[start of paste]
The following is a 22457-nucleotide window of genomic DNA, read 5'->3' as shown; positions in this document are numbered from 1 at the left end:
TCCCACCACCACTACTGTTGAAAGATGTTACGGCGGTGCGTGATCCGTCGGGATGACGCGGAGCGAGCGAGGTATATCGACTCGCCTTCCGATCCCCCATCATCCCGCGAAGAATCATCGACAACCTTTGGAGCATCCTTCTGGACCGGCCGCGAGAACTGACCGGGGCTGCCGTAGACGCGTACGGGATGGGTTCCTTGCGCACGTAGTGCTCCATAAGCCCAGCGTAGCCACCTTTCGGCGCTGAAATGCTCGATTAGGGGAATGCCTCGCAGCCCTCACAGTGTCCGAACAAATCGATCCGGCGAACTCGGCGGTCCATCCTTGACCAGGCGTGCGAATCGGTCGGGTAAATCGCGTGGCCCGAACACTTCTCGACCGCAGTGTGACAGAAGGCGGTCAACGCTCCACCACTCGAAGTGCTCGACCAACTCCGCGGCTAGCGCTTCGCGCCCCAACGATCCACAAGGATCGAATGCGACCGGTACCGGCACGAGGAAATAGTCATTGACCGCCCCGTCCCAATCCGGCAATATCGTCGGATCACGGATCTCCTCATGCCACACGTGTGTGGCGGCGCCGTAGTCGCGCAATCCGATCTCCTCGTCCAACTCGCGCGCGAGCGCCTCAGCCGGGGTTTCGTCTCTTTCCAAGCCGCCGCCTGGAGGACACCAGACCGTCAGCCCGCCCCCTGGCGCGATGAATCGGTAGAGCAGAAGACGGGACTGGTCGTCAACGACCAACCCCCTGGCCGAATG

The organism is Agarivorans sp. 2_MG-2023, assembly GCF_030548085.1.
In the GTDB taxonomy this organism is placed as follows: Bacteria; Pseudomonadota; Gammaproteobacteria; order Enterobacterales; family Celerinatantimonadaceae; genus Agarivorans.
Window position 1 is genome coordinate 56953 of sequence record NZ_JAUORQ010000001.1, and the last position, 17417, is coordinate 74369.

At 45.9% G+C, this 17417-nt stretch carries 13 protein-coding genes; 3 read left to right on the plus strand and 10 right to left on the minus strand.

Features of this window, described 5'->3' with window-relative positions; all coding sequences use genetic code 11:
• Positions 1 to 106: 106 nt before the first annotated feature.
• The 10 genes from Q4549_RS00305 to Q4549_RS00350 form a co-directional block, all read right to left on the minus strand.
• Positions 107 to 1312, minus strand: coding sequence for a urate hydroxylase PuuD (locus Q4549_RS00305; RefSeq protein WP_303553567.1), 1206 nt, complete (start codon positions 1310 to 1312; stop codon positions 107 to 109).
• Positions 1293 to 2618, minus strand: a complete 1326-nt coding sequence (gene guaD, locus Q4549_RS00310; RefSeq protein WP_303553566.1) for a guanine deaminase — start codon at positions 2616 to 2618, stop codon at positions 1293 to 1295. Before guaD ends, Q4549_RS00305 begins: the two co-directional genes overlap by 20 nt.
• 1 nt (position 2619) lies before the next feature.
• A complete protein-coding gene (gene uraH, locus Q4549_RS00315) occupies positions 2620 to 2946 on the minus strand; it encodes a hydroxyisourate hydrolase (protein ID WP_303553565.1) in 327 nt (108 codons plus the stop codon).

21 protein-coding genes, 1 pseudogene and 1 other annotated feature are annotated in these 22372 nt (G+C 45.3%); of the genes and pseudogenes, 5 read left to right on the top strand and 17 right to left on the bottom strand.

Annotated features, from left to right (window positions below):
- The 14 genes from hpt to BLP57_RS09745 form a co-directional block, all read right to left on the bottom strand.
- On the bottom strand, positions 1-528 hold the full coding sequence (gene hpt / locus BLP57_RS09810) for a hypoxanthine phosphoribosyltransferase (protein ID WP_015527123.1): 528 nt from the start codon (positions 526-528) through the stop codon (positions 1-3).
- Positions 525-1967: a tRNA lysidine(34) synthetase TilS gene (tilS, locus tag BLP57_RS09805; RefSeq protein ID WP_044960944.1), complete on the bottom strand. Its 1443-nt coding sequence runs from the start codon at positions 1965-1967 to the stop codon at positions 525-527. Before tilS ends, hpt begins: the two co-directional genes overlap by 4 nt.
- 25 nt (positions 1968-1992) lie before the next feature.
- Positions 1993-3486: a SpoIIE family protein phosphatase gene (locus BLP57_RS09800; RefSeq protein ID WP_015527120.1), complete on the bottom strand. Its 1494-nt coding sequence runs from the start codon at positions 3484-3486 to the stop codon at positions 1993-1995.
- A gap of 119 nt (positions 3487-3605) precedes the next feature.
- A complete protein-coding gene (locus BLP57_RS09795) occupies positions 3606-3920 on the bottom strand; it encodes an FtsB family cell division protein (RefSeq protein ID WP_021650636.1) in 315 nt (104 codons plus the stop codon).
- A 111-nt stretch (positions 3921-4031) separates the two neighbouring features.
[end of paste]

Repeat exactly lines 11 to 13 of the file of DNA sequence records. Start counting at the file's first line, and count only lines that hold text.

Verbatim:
• Positions 1293 to 2618, minus strand: a complete 1326-nt coding sequence (gene guaD, locus Q4549_RS00310; RefSeq protein WP_303553566.1) for a guanine deaminase — start codon at positions 2616 to 2618, stop codon at positions 1293 to 1295. Before guaD ends, Q4549_RS00305 begins: the two co-directional genes overlap by 20 nt.
• 1 nt (position 2619) lies before the next feature.
• A complete protein-coding gene (gene uraH, locus Q4549_RS00315) occupies positions 2620 to 2946 on the minus strand; it encodes a hydroxyisourate hydrolase (protein ID WP_303553565.1) in 327 nt (108 codons plus the stop codon).